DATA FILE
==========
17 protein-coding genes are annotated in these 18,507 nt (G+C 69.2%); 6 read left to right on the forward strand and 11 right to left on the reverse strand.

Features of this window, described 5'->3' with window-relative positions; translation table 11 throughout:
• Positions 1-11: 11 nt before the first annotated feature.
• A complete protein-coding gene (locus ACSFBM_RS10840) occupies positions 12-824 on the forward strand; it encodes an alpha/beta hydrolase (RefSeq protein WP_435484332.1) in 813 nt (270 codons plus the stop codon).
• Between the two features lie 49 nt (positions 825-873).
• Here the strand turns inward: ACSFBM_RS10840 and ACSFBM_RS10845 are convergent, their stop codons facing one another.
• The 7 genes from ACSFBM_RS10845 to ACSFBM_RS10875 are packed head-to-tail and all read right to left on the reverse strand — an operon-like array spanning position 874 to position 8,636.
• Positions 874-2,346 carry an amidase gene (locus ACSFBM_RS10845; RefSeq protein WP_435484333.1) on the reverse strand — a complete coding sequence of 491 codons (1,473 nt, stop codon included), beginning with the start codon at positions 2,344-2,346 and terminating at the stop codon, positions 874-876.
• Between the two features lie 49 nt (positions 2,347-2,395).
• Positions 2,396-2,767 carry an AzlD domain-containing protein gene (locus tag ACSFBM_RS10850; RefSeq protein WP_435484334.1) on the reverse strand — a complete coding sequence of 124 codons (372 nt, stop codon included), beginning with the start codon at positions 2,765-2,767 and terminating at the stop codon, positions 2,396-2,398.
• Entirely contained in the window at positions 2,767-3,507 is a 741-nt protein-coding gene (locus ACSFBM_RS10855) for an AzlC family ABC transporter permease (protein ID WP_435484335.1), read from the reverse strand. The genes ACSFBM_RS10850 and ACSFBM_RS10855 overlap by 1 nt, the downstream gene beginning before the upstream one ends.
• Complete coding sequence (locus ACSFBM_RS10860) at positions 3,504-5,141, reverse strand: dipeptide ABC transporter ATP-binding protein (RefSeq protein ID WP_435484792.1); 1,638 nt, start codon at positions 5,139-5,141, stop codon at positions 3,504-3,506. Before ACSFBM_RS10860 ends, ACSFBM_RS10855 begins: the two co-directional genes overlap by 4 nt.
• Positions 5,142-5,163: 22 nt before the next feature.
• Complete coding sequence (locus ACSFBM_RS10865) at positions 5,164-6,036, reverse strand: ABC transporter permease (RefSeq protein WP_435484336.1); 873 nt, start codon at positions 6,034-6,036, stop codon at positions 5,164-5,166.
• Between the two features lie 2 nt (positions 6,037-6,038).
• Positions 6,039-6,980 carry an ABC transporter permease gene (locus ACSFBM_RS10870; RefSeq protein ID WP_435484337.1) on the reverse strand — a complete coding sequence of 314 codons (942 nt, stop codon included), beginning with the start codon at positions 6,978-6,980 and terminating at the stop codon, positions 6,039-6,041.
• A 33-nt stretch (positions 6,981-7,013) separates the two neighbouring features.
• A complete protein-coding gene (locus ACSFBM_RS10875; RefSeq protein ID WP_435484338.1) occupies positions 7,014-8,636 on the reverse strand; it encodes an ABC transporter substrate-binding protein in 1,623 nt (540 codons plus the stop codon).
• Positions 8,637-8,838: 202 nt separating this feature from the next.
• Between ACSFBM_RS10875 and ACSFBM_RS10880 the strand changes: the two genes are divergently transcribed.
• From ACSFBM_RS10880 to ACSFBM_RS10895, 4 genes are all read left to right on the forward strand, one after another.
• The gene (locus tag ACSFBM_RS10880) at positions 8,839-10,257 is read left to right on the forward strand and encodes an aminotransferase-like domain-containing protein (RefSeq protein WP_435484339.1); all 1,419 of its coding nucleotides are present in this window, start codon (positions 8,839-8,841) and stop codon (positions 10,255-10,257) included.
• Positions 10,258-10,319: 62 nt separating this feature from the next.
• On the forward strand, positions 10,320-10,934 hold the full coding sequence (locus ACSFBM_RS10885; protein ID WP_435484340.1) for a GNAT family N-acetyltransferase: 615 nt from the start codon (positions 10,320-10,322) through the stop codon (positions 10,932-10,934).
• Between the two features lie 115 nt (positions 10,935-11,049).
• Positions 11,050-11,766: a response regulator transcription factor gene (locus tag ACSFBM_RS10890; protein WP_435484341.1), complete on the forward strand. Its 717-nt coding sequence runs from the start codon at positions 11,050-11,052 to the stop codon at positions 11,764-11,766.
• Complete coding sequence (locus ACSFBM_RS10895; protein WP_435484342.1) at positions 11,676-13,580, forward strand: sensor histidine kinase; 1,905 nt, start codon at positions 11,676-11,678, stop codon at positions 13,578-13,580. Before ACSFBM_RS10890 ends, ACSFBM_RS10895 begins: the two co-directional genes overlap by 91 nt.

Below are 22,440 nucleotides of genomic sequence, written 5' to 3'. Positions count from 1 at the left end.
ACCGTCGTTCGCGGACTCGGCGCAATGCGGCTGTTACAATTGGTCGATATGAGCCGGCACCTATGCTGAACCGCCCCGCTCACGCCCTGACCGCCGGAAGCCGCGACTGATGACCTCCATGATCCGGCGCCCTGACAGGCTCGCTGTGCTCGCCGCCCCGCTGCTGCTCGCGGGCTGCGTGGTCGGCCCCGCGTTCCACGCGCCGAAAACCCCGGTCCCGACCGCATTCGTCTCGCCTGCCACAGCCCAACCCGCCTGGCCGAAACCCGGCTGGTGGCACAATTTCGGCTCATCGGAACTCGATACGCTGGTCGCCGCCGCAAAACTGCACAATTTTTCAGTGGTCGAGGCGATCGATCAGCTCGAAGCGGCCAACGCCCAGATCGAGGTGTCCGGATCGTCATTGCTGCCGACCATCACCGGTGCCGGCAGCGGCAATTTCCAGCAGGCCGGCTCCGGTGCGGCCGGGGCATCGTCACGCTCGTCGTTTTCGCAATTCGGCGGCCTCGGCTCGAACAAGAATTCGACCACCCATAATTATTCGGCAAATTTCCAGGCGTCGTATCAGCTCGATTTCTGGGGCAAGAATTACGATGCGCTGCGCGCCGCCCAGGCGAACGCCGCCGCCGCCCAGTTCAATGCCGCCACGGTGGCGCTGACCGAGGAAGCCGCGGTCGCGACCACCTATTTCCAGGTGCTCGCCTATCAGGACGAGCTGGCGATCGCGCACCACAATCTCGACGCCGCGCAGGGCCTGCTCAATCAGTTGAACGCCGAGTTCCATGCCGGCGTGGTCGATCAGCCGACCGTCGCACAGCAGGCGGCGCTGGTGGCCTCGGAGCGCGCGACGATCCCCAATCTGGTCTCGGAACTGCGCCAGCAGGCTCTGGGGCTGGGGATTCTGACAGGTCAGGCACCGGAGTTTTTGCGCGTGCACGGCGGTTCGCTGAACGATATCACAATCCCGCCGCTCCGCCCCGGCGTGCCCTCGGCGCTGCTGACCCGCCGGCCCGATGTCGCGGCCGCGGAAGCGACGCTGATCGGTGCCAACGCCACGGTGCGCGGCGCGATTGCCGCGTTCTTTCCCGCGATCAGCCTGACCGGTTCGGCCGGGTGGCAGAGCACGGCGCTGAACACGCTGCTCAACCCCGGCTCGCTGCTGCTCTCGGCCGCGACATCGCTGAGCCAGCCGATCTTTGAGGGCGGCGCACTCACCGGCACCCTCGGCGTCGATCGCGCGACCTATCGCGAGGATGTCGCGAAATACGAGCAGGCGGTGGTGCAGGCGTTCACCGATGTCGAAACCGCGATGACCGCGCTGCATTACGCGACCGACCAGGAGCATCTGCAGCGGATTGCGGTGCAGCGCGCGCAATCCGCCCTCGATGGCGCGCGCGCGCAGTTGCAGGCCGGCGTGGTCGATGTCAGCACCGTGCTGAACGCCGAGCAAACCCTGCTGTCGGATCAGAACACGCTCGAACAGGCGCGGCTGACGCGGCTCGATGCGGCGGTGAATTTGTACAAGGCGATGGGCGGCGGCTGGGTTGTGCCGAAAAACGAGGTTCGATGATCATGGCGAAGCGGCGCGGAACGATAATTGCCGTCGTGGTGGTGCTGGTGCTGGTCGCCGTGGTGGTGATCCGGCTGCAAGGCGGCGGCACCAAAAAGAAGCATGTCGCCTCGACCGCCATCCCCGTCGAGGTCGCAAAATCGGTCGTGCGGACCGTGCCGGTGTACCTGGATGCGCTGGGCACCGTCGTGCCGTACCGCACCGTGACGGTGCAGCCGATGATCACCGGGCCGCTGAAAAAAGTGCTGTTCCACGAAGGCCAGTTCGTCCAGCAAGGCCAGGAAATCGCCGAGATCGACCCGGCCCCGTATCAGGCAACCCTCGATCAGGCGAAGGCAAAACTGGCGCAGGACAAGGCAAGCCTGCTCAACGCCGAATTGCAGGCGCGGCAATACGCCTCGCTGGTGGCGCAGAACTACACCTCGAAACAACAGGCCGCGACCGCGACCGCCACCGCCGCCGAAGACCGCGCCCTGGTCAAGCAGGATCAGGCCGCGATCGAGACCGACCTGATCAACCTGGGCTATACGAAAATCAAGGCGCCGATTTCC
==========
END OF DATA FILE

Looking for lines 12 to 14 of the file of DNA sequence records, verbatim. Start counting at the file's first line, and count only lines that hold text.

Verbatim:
• Complete coding sequence (locus ACSFBM_RS10860) at positions 3,504-5,141, reverse strand: dipeptide ABC transporter ATP-binding protein (RefSeq protein ID WP_435484792.1); 1,638 nt, start codon at positions 5,139-5,141, stop codon at positions 3,504-3,506. Before ACSFBM_RS10860 ends, ACSFBM_RS10855 begins: the two co-directional genes overlap by 4 nt.
• Positions 5,142-5,163: 22 nt before the next feature.
• Complete coding sequence (locus ACSFBM_RS10865) at positions 5,164-6,036, reverse strand: ABC transporter permease (RefSeq protein WP_435484336.1); 873 nt, start codon at positions 6,034-6,036, stop codon at positions 5,164-5,166.